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How the Federal Arbitration Act preempted the Pennsylvania Contractor & Subcontractor Payment Act in a recent industry dispute

Pennsylvania contractors may believe they can rely on the terms of the Pennsylvania Contractor and Subcontractor Payment Act (CASPA) to ensure a Pennsylvania forum for any disputes arising out of construction occurring in Pennsylvania. However, in light of recent precedent, this reliance may be misplaced.

In Bauguess Elec. Servs. v. Hosp. Builders, Inc., Civ. A. No. 20-214, 2020 U.S. Dist. LEXIS 31619 (E.D. Pa. Feb. 25, 2020), the court held that an arbitration provision in a subcontract between Bauguess, as subcontractor, and Hospital Builders Inc. (HBI), as general contractor, controlled the location of the parties’ arbitration and preempted the CASPA (which provides that a contract requiring that any arbitration on the contract “occur in another state shall be unenforceable”).

The dispute arose out of the construction of a Candlewood Suites Hotel in Chester, Delaware County, Pennsylvania. HBI subcontracted a portion of the electrical work to Bauguess. When HBI failed to pay Bauguess all the monies that Bauguess claimed were due, Bauguess filed a mechanic’s lien against the property, as well as a demand for arbitration with the American Arbitration Association (AAA). When Bauguess later filed a state court motion to compel arbitration in Delaware County (the site of the hotel), HBI removed the case to federal court.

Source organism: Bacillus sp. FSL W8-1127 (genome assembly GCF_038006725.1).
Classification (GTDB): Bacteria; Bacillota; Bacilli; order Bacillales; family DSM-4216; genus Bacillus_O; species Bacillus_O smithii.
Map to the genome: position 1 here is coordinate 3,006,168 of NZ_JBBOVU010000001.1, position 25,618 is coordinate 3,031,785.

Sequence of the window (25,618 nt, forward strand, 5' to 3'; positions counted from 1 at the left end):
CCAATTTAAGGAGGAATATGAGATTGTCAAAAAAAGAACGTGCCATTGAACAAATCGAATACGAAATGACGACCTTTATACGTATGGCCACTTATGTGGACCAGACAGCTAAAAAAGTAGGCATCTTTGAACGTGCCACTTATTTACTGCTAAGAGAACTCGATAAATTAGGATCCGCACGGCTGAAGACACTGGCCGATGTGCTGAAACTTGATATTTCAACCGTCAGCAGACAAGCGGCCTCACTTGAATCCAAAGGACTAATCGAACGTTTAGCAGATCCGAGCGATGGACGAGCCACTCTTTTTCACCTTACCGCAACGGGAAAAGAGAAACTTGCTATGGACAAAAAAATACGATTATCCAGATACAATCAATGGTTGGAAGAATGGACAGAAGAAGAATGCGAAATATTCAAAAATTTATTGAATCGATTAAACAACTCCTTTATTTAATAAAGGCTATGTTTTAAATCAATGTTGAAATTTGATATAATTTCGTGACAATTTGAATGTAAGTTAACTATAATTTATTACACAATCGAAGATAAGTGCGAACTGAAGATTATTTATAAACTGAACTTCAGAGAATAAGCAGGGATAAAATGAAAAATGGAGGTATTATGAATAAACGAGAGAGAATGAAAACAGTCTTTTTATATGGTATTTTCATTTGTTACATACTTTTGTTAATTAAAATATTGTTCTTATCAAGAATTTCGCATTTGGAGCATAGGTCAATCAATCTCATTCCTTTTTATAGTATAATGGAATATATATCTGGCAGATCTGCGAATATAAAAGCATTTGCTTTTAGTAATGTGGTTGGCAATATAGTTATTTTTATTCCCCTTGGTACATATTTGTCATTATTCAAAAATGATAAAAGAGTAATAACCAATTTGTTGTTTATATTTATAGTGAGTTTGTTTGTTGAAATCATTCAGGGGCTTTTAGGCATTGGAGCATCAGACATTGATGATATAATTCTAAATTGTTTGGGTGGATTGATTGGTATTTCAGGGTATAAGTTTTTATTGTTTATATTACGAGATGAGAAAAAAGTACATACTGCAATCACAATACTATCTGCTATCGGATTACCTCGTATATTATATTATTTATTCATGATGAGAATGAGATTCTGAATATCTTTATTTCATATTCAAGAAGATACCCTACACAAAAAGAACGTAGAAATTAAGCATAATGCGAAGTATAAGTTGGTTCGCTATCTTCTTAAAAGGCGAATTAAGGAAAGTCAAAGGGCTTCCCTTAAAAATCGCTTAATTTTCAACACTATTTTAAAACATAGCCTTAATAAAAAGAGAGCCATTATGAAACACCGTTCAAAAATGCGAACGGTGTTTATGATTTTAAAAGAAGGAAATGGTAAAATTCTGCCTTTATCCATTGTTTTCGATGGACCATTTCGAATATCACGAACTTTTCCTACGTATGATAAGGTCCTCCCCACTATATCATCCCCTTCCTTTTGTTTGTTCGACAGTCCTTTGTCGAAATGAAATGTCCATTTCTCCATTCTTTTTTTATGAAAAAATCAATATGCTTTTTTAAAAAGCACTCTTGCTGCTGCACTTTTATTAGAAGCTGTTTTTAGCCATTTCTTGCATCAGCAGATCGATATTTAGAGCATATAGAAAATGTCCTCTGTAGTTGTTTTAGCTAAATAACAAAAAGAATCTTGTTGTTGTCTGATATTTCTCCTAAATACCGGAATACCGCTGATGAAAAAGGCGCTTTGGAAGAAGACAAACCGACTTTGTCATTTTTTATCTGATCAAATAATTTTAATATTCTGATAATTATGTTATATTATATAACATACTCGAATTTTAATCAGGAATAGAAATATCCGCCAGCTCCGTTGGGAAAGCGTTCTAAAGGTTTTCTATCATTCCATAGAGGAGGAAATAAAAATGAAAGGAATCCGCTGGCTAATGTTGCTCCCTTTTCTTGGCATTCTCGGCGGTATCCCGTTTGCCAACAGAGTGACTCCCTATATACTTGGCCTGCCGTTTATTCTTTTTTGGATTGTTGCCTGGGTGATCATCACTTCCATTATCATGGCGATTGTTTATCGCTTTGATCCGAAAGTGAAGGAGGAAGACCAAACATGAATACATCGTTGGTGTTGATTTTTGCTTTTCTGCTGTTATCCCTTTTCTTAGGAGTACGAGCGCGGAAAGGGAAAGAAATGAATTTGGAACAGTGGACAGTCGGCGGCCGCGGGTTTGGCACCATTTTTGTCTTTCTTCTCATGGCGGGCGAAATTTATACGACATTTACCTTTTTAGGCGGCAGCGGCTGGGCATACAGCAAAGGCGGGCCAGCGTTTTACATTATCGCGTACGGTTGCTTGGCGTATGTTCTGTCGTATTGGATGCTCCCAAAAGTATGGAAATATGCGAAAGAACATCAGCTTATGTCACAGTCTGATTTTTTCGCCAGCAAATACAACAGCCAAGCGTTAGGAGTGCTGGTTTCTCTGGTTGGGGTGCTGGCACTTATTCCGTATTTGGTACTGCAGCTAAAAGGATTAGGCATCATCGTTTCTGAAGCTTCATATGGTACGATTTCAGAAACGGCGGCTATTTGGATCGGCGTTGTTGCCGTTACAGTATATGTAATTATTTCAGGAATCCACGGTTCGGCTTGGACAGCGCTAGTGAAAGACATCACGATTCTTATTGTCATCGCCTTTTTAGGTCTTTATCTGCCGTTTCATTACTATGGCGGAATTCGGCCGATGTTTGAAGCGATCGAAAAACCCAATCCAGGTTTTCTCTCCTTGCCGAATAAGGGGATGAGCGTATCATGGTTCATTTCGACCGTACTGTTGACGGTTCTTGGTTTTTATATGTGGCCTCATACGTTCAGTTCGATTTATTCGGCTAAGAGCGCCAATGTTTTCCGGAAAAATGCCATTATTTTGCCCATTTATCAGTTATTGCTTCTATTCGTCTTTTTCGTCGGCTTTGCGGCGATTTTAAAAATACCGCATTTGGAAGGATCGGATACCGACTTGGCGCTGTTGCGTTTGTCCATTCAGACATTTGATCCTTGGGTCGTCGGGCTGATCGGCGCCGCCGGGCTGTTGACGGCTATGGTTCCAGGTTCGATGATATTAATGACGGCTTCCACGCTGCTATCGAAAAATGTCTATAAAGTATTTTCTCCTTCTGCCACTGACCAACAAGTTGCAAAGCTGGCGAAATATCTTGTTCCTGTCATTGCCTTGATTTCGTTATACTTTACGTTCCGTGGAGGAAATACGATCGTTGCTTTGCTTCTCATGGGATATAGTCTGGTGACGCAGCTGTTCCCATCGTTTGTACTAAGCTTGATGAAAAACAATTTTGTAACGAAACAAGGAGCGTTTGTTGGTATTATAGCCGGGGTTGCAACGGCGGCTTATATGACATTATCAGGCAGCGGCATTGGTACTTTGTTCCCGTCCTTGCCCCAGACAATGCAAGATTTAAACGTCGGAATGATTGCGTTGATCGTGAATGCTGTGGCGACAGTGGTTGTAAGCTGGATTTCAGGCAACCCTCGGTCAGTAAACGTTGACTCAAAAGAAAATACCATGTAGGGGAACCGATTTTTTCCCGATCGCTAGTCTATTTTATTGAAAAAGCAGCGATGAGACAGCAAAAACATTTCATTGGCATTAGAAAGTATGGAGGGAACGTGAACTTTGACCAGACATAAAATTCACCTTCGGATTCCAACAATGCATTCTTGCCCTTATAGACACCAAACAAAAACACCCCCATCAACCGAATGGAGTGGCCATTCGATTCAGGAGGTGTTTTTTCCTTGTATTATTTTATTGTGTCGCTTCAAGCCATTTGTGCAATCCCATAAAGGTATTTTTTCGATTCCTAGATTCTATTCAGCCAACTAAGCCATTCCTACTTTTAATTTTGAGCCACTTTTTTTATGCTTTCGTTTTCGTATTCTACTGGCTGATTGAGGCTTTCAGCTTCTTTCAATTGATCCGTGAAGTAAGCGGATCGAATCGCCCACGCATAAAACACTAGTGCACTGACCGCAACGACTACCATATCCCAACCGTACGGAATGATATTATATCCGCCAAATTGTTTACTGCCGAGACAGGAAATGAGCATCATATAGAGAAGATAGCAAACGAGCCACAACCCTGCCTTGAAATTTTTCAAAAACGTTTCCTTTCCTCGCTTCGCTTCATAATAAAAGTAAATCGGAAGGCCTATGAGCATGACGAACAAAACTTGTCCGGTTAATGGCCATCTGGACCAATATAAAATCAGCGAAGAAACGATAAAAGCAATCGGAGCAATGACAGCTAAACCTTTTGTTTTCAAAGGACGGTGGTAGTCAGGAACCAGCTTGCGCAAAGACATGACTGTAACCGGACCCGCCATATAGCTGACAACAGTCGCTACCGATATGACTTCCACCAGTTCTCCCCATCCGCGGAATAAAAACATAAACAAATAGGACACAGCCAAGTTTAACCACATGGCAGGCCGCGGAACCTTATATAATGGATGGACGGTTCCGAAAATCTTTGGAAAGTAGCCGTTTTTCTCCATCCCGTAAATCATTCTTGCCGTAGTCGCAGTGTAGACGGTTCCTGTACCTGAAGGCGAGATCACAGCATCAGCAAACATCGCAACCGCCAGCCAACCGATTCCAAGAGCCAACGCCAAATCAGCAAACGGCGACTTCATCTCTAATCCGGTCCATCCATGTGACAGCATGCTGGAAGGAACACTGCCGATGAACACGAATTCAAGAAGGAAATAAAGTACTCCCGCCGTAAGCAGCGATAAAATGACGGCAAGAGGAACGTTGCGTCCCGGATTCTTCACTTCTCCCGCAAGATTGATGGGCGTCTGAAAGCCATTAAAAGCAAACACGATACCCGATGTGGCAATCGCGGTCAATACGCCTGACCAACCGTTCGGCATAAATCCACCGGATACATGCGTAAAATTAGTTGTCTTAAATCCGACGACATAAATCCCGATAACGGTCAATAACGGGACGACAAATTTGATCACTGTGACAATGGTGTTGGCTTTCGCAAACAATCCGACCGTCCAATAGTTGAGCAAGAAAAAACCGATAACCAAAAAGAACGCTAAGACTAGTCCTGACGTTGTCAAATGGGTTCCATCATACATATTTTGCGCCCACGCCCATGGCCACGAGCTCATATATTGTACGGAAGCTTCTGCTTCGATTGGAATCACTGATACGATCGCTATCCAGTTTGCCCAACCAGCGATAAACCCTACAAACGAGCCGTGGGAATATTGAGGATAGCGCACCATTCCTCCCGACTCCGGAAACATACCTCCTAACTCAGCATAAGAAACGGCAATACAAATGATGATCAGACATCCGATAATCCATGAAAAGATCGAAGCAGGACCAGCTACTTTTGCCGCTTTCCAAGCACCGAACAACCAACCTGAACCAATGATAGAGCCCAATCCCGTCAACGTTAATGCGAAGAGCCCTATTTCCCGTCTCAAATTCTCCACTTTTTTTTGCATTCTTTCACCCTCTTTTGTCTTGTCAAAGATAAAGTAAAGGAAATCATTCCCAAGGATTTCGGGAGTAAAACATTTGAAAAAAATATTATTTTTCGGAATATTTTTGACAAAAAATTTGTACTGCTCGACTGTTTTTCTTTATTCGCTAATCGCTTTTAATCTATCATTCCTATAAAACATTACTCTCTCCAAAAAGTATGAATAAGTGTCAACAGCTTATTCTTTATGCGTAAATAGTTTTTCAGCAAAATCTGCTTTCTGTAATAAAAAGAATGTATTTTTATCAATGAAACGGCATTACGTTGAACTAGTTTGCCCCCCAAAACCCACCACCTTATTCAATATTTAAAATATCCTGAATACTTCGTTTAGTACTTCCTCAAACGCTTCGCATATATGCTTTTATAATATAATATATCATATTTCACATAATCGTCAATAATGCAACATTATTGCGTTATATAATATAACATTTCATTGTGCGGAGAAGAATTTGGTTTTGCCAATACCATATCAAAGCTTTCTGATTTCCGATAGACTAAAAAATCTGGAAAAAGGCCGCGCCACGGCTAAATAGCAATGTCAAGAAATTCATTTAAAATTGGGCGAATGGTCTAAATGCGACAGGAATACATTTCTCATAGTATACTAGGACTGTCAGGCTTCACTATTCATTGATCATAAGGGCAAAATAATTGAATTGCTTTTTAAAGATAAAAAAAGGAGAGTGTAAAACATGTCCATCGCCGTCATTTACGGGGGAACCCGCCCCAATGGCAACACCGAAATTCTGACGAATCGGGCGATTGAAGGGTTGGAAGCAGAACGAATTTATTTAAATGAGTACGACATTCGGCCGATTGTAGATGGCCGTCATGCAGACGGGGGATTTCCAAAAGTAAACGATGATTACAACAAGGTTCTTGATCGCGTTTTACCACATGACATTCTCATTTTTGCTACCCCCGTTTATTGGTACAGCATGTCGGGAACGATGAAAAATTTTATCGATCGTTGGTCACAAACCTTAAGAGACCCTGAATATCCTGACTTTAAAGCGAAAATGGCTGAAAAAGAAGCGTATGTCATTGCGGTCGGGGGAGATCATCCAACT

HBI disputed Bauguess’s contention that Delaware County was the proper forum for the arbitration, arguing instead that the terms of its subcontract with Bauguess required that the arbitration take place in South Dakota. Specifically, the Bauguess subcontract required that: (i) any arbitration be subject to the same terms of HBI’s contract with the owner, VB Hospitality (VBH) or (ii) if not specified in the owner/HBI contract, in Aberdeen, South Dakota.

Notably, while these proceedings were ongoing, HBI was also in the middle of an arbitration with VBH pending in South Dakota, which HBI claimed included some of the funds that Bauguess was seeking in its suit against HBI.

The court sided with HBI, noting first that the Federal Arbitration Act (FAA) preempted the CASPA because CASPA’s provision conflicted with the FAA’s primary purpose: to ensure that private agreements to arbitrate are enforced according to their terms.

The court observed that the terms of the arbitration provision in the Bauguess/HBI subcontract clearly required arbitration in South Dakota and, additionally, required a joint arbitration with the owner if any disputes between HBI and VBH involved any dispute between Bauguess and HBI, as was the case. The court enforced the clear terms of the arbitration agreement and required that the arbitration occur in South Dakota.

This decision emphasizes, yet again, the importance of consulting with experienced counsel prior to signing a construction contract. The significance of where a dispute is litigated or arbitrated should not be underestimated—disputes are stressful and costly enough without the added aggravation and business interruptions caused by traveling to distant or unfamiliar forums.